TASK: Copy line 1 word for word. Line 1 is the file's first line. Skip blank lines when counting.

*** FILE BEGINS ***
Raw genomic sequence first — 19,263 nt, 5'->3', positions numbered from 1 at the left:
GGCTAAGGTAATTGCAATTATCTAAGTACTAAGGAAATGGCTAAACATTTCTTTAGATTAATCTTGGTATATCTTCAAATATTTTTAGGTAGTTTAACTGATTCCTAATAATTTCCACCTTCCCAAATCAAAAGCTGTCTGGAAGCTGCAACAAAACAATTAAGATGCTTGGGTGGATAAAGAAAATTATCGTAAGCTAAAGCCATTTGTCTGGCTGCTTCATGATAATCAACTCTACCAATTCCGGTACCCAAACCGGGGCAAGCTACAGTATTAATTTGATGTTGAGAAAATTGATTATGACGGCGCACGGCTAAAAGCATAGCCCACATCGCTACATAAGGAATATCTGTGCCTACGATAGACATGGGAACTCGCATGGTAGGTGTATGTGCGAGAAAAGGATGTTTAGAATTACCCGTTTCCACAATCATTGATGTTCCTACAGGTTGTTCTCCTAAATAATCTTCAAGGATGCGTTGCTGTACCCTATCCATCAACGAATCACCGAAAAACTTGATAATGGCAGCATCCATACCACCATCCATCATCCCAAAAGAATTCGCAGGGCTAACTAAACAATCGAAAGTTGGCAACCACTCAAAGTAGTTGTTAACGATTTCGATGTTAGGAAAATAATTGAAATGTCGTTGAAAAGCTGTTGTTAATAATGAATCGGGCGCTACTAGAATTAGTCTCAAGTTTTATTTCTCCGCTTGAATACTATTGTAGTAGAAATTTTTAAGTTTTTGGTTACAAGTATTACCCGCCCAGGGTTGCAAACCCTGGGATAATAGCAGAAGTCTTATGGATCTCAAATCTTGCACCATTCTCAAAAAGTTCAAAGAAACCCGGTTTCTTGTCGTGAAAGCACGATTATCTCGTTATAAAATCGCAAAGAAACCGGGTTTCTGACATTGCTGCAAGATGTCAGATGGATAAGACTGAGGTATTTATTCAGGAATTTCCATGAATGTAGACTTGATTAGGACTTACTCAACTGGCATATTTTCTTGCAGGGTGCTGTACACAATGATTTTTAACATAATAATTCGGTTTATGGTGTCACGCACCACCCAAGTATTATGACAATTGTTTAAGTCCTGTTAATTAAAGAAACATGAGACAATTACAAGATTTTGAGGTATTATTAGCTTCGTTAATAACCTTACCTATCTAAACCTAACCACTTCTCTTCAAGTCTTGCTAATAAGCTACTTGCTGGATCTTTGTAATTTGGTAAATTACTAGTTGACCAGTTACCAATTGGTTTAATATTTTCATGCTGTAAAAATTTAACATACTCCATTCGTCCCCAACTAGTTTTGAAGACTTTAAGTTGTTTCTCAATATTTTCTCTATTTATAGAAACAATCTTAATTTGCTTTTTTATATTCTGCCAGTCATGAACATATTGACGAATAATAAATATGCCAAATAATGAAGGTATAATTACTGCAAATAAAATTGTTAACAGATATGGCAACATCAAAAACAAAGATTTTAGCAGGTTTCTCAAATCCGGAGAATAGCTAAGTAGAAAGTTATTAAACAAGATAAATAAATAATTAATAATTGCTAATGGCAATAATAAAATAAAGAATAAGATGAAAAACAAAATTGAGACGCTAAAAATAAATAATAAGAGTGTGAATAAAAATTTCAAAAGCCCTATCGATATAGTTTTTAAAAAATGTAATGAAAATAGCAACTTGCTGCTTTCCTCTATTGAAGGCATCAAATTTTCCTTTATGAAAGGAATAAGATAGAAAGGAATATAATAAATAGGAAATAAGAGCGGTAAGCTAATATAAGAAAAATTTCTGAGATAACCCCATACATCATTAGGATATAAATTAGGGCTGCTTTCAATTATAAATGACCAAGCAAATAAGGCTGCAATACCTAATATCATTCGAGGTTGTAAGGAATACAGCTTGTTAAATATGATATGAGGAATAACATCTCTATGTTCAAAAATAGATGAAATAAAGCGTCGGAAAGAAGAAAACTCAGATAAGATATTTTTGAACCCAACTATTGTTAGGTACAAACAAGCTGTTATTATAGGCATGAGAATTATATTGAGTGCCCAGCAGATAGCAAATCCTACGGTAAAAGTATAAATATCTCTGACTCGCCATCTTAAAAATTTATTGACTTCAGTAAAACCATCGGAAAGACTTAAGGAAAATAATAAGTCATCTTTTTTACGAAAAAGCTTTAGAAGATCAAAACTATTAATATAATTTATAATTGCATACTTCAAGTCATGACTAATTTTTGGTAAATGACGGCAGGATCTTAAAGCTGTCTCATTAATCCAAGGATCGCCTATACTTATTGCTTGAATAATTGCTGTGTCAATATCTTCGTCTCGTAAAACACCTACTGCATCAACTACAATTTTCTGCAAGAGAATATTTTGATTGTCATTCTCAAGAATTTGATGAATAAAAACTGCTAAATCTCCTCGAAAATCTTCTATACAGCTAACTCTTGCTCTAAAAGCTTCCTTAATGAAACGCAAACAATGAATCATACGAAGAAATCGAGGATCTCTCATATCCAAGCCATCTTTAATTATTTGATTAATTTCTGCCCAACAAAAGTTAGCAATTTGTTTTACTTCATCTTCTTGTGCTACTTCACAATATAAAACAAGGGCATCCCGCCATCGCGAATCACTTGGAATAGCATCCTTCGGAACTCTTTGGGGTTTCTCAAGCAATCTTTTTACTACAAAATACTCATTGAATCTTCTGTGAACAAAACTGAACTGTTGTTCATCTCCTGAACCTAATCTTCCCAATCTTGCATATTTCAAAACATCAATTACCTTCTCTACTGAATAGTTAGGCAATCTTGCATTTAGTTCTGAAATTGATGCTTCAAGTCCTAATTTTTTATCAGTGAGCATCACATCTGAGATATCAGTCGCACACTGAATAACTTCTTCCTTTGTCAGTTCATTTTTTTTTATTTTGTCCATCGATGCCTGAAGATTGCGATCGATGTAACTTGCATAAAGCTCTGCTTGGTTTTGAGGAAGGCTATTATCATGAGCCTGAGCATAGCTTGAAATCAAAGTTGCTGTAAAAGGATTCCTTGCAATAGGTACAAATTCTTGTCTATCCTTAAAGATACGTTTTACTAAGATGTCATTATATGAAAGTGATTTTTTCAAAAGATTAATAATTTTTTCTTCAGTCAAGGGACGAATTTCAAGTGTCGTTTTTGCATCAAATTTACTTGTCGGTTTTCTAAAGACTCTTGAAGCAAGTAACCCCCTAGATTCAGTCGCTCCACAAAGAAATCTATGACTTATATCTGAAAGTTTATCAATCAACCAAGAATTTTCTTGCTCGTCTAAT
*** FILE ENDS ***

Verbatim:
Raw genomic sequence first — 19,263 nt, 5'->3', positions numbered from 1 at the left: